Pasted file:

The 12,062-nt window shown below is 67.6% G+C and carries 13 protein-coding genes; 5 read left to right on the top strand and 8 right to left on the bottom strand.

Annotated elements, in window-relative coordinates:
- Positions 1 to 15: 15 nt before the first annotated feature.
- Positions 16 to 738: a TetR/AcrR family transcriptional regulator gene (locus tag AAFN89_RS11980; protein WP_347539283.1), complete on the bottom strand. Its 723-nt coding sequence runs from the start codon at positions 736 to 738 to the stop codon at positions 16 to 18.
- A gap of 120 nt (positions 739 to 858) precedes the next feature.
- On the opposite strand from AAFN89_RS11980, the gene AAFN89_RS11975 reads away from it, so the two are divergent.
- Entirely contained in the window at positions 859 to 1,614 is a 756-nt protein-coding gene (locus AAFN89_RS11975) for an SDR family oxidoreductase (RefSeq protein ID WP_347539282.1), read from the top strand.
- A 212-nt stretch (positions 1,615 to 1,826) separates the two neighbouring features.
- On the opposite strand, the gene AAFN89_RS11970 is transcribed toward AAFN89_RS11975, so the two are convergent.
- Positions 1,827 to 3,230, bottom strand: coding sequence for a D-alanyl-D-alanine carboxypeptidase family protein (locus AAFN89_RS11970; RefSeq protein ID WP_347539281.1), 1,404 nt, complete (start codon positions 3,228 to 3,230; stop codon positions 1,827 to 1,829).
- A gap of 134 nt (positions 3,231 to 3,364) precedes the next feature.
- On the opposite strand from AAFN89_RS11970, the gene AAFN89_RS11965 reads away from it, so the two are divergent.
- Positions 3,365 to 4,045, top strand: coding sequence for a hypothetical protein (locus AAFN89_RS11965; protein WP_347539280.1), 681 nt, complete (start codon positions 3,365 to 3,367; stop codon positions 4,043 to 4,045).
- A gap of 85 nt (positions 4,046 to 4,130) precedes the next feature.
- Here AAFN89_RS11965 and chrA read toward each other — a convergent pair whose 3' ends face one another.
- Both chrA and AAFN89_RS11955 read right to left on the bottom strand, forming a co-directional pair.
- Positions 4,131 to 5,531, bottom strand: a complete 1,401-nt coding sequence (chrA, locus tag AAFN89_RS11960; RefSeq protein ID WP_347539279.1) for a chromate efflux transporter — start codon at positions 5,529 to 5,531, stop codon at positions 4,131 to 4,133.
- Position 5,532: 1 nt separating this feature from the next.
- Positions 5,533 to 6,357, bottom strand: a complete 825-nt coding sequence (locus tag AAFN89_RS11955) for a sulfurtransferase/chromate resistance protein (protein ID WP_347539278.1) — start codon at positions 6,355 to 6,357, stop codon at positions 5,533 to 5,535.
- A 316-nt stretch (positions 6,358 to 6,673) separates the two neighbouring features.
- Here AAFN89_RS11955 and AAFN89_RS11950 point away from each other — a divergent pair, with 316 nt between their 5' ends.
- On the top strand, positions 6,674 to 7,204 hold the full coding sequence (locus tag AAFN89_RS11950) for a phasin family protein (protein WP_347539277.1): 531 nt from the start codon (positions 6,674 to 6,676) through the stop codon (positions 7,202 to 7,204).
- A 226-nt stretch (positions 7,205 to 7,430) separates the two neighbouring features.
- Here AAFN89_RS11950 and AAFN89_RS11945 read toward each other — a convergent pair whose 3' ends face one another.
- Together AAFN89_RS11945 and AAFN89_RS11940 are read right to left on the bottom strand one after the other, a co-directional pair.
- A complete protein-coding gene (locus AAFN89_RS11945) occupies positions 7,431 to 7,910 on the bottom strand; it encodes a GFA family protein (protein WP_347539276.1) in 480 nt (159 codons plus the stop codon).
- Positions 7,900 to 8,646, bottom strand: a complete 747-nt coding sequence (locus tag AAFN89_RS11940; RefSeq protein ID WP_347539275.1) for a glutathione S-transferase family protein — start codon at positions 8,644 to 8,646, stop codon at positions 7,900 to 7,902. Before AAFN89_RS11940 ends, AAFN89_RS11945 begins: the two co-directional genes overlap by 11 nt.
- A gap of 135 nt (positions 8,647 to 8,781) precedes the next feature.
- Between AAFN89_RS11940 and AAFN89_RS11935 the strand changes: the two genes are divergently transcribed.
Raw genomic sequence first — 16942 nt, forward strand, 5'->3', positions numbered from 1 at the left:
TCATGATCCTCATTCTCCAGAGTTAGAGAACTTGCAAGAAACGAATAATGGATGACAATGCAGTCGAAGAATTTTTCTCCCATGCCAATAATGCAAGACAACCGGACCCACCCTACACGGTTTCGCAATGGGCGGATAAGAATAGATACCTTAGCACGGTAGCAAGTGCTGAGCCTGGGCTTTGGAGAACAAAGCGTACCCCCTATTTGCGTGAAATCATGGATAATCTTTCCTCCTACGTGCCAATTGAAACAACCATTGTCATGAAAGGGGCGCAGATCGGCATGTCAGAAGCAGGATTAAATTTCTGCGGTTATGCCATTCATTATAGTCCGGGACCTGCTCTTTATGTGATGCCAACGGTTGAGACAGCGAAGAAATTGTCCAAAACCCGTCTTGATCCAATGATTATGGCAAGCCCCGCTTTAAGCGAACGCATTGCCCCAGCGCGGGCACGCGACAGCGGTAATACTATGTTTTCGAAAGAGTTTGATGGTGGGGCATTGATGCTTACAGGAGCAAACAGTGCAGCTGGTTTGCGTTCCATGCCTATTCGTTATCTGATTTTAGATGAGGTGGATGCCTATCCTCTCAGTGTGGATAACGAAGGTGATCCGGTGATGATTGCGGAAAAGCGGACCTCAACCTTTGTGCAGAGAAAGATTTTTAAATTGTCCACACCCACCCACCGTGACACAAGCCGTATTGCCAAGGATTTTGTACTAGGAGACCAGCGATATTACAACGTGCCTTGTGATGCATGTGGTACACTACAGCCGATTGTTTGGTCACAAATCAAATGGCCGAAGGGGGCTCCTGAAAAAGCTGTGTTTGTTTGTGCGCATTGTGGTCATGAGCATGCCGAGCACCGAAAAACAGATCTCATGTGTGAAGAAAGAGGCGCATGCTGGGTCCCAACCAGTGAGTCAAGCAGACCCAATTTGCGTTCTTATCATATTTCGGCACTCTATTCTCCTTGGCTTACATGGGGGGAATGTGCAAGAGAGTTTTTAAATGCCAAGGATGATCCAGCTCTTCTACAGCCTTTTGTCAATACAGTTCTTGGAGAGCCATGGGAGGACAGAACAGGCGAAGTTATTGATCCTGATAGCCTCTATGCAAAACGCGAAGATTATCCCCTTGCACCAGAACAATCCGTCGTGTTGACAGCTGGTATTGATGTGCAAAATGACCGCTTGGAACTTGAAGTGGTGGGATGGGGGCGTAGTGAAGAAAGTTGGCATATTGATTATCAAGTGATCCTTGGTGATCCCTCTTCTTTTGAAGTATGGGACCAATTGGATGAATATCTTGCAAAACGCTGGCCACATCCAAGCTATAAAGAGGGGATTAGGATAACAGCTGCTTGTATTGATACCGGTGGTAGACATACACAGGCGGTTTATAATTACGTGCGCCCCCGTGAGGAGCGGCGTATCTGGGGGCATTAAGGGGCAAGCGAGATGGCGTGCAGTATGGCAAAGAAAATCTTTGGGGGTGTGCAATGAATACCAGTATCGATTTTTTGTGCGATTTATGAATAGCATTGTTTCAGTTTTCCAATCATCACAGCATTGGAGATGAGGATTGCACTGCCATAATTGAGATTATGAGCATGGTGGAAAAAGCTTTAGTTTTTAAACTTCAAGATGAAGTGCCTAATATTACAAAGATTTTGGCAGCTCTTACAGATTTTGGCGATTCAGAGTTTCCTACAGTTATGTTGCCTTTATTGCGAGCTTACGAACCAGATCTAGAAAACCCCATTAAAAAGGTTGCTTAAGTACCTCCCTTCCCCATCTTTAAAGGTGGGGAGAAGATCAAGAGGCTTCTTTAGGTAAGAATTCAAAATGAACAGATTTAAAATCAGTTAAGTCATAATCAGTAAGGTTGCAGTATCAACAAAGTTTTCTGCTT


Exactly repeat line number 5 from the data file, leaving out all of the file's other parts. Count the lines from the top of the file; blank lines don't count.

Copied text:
- A gap of 120 nt (positions 739 to 858) precedes the next feature.